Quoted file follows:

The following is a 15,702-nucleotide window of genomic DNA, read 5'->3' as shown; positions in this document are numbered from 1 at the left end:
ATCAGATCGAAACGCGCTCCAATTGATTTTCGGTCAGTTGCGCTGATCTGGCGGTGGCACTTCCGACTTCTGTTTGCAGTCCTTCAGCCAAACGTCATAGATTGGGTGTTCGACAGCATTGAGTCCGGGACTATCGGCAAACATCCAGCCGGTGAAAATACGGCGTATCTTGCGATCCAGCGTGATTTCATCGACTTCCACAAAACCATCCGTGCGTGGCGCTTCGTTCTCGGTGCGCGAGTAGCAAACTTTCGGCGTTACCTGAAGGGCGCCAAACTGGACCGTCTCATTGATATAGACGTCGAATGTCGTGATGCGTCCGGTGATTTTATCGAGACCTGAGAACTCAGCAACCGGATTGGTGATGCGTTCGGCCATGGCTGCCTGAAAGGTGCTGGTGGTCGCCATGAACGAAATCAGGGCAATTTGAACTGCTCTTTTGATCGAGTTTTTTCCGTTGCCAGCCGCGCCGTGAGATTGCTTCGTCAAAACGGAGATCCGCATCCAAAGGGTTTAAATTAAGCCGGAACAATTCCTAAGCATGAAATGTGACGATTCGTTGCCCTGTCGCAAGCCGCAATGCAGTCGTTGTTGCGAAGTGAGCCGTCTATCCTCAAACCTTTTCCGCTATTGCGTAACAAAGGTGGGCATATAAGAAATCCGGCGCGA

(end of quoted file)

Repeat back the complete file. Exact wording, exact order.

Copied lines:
The following is a 15,702-nucleotide window of genomic DNA, read 5'->3' as shown; positions in this document are numbered from 1 at the left end:
ATCAGATCGAAACGCGCTCCAATTGATTTTCGGTCAGTTGCGCTGATCTGGCGGTGGCACTTCCGACTTCTGTTTGCAGTCCTTCAGCCAAACGTCATAGATTGGGTGTTCGACAGCATTGAGTCCGGGACTATCGGCAAACATCCAGCCGGTGAAAATACGGCGTATCTTGCGATCCAGCGTGATTTCATCGACTTCCACAAAACCATCCGTGCGTGGCGCTTCGTTCTCGGTGCGCGAGTAGCAAACTTTCGGCGTTACCTGAAGGGCGCCAAACTGGACCGTCTCATTGATATAGACGTCGAATGTCGTGATGCGTCCGGTGATTTTATCGAGACCTGAGAACTCAGCAACCGGATTGGTGATGCGTTCGGCCATGGCTGCCTGAAAGGTGCTGGTGGTCGCCATGAACGAAATCAGGGCAATTTGAACTGCTCTTTTGATCGAGTTTTTTCCGTTGCCAGCCGCGCCGTGAGATTGCTTCGTCAAAACGGAGATCCGCATCCAAAGGGTTTAAATTAAGCCGGAACAATTCCTAAGCATGAAATGTGACGATTCGTTGCCCTGTCGCAAGCCGCAATGCAGTCGTTGTTGCGAAGTGAGCCGTCTATCCTCAAACCTTTTCCGCTATTGCGTAACAAAGGTGGGCATATAAGAAATCCGGCGCGA